Referring to FIG. 1, shown is a block diagram of a silicon module in accordance with one embodiment of the present invention. Such a silicon module may be used, for example, in a cellular phone or other wireless device. As shown in FIG. 1, a silicon module 100 includes a radio frequency (RF) module 110, a microprocessor 120, a security module 130, a storage (i.e., memory) device 140, and a pre-programmed boot loader 150.
 In one embodiment, RF module 110 may include an antenna such as a dipole antenna, helical antenna, global system for mobile communication (GSM) antenna or the like. RF module 110 may also include a wireless interface so that a wireless device including silicon module 100 may communicate wirelessly in accordance with a desired protocol.
 Microprocessor 120 may be a general-purpose processor, a digital signal processor (DSP), or a combination thereof, in one embodiment. In other embodiments, a general-purpose or special-purpose processor may be coupled to a separate DSP via an internal bus. Microprocessor 120 (and a DSP, if present) may be coupled to memory device 140 and pre-programmed boot loader 150. Further, microprocessor 120 may be coupled to RF module 110 via a peripheral bus interface and a peripheral bus, in one embodiment.
 Security module 130 may be a fixed or portable token and may be coupled to pre-programmed boot loader 150 and microprocessor 120. For example, an embodiment using a fixed token may include a general-purpose processor, an application specific integrated circuit (ASIC) or the like which is programmed to perform security operations including, for example, cryptographic operations and the like. In various embodiments, security module 130 may be used to confirm that trusted code is opened and executed from pre-programmed boot loader 150. Memory device 140 may be a nonvolatile memory, such as a flash memory, for example. Similarly, pre-programmed boot loader 150 may be a pre-programmed nonvolatile memory.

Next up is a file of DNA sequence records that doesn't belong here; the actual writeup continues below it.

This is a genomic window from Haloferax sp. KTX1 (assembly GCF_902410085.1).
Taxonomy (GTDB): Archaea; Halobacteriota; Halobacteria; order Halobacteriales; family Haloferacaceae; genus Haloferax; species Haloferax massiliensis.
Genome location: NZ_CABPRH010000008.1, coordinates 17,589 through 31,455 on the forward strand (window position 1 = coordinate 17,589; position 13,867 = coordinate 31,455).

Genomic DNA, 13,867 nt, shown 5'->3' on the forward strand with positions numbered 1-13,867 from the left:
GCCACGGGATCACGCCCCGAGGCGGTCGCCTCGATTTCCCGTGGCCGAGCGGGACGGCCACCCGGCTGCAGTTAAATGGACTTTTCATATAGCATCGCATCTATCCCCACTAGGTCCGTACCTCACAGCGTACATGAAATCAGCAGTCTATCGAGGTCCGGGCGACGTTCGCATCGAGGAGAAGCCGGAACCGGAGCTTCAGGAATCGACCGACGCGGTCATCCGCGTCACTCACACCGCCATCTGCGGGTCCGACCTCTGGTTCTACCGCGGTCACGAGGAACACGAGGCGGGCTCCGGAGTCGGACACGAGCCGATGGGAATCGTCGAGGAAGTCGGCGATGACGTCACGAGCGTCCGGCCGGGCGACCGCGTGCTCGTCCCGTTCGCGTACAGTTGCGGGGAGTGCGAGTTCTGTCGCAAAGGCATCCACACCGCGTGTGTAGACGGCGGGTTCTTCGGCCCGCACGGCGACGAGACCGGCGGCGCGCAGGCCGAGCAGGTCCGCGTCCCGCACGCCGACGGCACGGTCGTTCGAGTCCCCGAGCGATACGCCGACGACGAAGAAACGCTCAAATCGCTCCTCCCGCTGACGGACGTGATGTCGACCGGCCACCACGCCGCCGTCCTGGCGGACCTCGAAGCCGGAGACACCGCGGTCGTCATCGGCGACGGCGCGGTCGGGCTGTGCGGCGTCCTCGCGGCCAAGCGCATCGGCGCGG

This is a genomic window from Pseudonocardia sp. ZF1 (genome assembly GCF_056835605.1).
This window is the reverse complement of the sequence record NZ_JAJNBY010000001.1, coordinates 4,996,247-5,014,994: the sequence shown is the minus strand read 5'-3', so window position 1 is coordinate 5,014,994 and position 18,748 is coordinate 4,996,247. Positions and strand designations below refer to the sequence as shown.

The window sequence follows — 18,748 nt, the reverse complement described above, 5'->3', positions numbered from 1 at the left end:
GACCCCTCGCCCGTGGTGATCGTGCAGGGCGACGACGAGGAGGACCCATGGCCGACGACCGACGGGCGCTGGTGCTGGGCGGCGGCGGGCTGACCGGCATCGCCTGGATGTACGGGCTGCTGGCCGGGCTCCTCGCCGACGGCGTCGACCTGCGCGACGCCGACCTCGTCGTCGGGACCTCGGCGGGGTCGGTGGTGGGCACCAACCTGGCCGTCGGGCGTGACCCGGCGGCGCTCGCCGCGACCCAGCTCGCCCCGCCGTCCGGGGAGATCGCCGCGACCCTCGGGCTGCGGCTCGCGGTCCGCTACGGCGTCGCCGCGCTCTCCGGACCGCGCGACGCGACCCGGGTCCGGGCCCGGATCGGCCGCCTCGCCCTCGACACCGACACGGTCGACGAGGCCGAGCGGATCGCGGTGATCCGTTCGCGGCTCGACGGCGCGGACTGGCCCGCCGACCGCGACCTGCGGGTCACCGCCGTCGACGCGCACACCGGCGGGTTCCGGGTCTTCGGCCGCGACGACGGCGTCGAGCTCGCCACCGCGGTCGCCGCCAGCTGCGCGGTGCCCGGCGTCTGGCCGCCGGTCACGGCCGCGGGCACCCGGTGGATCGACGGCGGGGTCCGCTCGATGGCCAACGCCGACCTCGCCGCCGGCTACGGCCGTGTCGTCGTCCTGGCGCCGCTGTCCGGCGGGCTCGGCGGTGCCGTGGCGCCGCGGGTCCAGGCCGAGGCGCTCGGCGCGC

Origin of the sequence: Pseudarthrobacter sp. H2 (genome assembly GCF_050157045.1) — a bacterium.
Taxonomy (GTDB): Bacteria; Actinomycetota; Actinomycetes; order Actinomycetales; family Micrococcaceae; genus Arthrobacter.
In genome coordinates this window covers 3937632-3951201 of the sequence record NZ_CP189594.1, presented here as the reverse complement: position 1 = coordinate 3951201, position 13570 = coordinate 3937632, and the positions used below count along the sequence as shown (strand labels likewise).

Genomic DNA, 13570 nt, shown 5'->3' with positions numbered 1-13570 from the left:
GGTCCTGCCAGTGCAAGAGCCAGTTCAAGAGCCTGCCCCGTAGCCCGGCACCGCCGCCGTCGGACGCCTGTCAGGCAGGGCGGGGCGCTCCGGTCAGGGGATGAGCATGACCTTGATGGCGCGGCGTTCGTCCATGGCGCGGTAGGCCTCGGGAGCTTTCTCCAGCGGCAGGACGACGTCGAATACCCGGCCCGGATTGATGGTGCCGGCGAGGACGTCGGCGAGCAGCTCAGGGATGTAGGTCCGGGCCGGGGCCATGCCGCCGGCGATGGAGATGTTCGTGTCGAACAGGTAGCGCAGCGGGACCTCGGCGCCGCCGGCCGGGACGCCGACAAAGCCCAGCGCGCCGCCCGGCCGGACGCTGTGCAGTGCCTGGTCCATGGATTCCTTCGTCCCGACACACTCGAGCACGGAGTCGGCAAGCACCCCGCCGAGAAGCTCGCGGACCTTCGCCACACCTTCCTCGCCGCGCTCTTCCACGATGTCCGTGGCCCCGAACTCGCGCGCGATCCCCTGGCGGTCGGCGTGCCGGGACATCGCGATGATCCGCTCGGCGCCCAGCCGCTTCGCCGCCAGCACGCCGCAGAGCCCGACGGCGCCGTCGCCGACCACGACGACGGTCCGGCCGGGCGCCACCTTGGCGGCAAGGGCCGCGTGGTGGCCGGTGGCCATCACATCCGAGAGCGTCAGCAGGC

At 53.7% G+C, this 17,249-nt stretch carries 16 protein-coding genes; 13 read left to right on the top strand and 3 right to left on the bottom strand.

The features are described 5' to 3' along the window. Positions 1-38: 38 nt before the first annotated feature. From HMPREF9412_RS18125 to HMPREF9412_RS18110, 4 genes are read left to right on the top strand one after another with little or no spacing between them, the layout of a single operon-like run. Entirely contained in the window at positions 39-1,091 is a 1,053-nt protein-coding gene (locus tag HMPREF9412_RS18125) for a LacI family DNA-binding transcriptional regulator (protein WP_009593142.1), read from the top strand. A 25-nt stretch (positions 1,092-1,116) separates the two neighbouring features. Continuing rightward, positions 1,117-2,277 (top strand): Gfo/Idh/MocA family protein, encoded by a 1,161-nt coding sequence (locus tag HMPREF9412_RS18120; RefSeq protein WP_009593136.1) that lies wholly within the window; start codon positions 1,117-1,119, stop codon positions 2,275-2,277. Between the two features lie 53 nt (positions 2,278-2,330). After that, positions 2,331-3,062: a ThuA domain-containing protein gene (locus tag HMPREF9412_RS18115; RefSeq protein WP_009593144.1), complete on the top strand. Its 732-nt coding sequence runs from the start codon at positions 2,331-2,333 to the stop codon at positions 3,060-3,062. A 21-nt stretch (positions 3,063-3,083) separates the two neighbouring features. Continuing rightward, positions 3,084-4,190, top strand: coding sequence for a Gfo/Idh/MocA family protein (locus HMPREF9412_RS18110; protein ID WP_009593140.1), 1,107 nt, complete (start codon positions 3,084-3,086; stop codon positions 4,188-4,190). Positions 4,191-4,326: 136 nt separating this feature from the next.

In one embodiment, the above components of silicon module 100 may be housed in a single package, while in other embodiments the components may be housed in separate packages. Further, while shown in FIG. 1 as having a separate memory device 140 and pre-programmed boot loader 150, in other embodiments the pre-programmed boot loader may be included as part of a single memory, such as a flash or other nonvolatile memory device.